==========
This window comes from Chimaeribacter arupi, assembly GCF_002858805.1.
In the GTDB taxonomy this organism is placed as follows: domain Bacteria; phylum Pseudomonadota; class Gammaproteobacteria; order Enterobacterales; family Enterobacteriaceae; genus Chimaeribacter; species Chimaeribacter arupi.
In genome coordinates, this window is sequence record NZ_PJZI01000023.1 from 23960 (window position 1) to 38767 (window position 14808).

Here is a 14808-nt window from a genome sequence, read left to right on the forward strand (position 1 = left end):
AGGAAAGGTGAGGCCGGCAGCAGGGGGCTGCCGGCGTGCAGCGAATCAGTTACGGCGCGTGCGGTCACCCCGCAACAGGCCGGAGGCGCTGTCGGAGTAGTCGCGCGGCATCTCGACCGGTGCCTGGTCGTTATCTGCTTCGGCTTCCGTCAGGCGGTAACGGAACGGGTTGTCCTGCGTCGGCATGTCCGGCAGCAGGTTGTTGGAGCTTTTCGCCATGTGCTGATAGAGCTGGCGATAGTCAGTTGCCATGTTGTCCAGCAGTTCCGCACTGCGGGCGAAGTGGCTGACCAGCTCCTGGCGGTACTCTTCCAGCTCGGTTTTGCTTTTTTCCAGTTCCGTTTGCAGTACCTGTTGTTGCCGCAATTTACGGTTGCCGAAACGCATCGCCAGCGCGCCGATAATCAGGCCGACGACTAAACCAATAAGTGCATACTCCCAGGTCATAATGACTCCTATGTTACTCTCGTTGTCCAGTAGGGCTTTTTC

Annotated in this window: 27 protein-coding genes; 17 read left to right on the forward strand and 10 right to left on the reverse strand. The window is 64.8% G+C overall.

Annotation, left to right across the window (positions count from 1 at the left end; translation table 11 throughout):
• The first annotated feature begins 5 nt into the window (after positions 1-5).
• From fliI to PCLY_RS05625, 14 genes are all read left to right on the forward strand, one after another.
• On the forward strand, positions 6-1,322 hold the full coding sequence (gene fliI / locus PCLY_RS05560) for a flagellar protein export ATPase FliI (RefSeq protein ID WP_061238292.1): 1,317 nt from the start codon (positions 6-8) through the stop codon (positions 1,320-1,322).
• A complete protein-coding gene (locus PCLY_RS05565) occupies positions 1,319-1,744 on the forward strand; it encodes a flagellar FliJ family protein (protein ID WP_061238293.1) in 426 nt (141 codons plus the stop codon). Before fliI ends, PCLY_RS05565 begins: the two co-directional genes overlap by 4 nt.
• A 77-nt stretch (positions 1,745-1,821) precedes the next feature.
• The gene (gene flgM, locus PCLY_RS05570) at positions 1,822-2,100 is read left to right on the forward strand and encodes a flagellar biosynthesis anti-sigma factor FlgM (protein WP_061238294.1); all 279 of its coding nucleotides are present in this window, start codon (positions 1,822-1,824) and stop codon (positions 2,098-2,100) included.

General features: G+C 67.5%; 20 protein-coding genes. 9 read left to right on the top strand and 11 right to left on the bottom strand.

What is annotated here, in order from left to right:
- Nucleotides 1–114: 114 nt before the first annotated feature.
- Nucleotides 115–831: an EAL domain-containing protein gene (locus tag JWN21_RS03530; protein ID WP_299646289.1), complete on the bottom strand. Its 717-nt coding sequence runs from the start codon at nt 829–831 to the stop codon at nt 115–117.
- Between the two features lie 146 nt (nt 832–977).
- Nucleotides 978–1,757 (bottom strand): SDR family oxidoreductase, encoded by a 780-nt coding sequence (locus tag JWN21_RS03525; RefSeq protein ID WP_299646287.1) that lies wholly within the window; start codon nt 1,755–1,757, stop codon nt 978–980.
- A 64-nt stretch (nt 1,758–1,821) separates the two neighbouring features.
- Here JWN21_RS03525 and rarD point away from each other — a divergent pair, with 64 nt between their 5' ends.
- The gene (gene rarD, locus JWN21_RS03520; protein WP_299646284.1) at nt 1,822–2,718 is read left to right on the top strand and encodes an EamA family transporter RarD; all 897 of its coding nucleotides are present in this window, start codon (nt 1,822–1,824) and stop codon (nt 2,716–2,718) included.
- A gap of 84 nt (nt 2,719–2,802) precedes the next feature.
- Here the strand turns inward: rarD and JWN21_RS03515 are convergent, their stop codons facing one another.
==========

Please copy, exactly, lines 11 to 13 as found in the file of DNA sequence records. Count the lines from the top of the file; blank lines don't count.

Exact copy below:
• A complete protein-coding gene (locus PCLY_RS05565) occupies positions 1,319-1,744 on the forward strand; it encodes a flagellar FliJ family protein (protein ID WP_061238293.1) in 426 nt (141 codons plus the stop codon). Before fliI ends, PCLY_RS05565 begins: the two co-directional genes overlap by 4 nt.
• A 77-nt stretch (positions 1,745-1,821) precedes the next feature.
• The gene (gene flgM, locus PCLY_RS05570) at positions 1,822-2,100 is read left to right on the forward strand and encodes a flagellar biosynthesis anti-sigma factor FlgM (protein WP_061238294.1); all 279 of its coding nucleotides are present in this window, start codon (positions 1,822-1,824) and stop codon (positions 2,098-2,100) included.